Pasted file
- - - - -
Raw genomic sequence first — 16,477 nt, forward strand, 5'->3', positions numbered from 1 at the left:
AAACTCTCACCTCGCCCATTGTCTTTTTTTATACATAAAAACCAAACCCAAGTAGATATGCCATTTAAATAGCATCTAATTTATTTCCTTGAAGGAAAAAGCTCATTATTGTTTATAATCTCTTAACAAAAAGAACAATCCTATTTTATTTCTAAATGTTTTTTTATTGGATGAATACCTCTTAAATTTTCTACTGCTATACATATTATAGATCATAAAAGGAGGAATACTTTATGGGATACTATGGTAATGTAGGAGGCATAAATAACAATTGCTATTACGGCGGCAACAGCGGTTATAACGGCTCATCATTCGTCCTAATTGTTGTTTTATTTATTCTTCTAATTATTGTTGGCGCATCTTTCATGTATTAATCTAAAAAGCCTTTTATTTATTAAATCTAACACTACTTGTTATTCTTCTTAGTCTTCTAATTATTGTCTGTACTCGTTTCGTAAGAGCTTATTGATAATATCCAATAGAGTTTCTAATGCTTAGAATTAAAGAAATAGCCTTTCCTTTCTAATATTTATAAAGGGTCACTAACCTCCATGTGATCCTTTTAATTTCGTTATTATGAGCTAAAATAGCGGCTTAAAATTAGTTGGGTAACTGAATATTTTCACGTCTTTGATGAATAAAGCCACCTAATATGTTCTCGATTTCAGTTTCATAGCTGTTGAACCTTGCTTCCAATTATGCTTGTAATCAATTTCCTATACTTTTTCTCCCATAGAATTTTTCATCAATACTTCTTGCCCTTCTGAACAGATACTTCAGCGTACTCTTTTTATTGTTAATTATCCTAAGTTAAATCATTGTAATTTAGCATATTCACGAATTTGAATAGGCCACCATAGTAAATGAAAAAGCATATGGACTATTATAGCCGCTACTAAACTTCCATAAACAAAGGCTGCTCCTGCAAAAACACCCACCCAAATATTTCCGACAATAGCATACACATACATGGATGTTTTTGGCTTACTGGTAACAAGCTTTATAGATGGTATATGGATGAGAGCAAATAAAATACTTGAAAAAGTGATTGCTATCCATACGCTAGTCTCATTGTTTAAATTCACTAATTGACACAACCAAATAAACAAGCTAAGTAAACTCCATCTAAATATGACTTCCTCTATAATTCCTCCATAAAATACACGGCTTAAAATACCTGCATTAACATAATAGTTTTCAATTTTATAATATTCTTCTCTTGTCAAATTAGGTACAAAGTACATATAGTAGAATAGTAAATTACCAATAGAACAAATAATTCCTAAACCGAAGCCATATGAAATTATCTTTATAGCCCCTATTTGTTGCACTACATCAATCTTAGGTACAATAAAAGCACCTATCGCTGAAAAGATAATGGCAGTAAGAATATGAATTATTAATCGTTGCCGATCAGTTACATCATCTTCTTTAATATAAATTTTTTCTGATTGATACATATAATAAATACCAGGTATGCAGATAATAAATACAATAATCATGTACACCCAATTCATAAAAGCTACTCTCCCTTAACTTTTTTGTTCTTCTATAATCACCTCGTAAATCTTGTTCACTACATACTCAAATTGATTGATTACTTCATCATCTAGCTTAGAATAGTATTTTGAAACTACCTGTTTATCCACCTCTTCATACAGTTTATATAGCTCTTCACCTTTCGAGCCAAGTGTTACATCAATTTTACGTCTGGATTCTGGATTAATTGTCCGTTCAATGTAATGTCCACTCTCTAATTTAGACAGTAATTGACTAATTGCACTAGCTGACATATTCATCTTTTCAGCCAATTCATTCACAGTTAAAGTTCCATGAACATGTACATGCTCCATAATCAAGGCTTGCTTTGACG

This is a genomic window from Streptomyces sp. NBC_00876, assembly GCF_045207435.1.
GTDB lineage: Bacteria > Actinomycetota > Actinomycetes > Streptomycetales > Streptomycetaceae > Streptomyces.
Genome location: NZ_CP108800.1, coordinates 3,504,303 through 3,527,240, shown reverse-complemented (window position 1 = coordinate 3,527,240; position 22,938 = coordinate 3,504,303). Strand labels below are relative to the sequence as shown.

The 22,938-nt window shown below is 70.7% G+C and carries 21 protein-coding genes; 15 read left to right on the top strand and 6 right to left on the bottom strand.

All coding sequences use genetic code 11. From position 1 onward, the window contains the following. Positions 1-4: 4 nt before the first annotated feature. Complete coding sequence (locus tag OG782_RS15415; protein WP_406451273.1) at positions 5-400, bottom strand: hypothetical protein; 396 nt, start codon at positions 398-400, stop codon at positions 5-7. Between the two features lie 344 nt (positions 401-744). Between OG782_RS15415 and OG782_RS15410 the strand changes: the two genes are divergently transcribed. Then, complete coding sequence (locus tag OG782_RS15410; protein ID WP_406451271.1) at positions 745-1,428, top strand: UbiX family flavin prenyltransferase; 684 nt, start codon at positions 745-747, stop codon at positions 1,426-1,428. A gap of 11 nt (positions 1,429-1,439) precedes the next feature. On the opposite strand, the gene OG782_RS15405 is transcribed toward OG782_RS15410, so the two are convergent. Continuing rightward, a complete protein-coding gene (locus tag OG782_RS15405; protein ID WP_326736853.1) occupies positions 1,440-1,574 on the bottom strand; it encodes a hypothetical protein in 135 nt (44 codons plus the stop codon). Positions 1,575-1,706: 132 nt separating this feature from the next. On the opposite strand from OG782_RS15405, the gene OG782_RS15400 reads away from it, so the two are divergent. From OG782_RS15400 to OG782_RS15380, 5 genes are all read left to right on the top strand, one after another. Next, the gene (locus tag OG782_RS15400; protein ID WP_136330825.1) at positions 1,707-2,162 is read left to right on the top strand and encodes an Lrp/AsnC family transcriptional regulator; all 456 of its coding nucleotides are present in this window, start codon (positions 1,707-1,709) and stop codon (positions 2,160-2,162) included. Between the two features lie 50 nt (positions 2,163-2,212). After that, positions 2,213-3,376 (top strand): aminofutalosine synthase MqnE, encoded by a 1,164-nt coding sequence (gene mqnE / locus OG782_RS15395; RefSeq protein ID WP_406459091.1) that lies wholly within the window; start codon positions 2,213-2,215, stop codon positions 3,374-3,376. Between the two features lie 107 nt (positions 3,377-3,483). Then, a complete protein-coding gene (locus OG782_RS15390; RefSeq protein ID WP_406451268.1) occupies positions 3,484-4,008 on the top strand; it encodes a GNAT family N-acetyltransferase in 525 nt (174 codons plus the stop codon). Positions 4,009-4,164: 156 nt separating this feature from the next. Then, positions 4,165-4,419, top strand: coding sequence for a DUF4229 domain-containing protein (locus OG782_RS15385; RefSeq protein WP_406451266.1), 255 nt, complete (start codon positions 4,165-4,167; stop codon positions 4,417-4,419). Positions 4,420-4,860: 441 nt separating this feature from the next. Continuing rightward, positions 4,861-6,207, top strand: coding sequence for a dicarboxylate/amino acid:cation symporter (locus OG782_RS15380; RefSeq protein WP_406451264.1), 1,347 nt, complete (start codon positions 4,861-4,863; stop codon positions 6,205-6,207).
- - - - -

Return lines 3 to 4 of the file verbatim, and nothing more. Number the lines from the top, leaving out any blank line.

This is a genomic window from Streptomyces sp. NBC_00876, assembly GCF_045207435.1.
GTDB lineage: Bacteria > Actinomycetota > Actinomycetes > Streptomycetales > Streptomycetaceae > Streptomyces.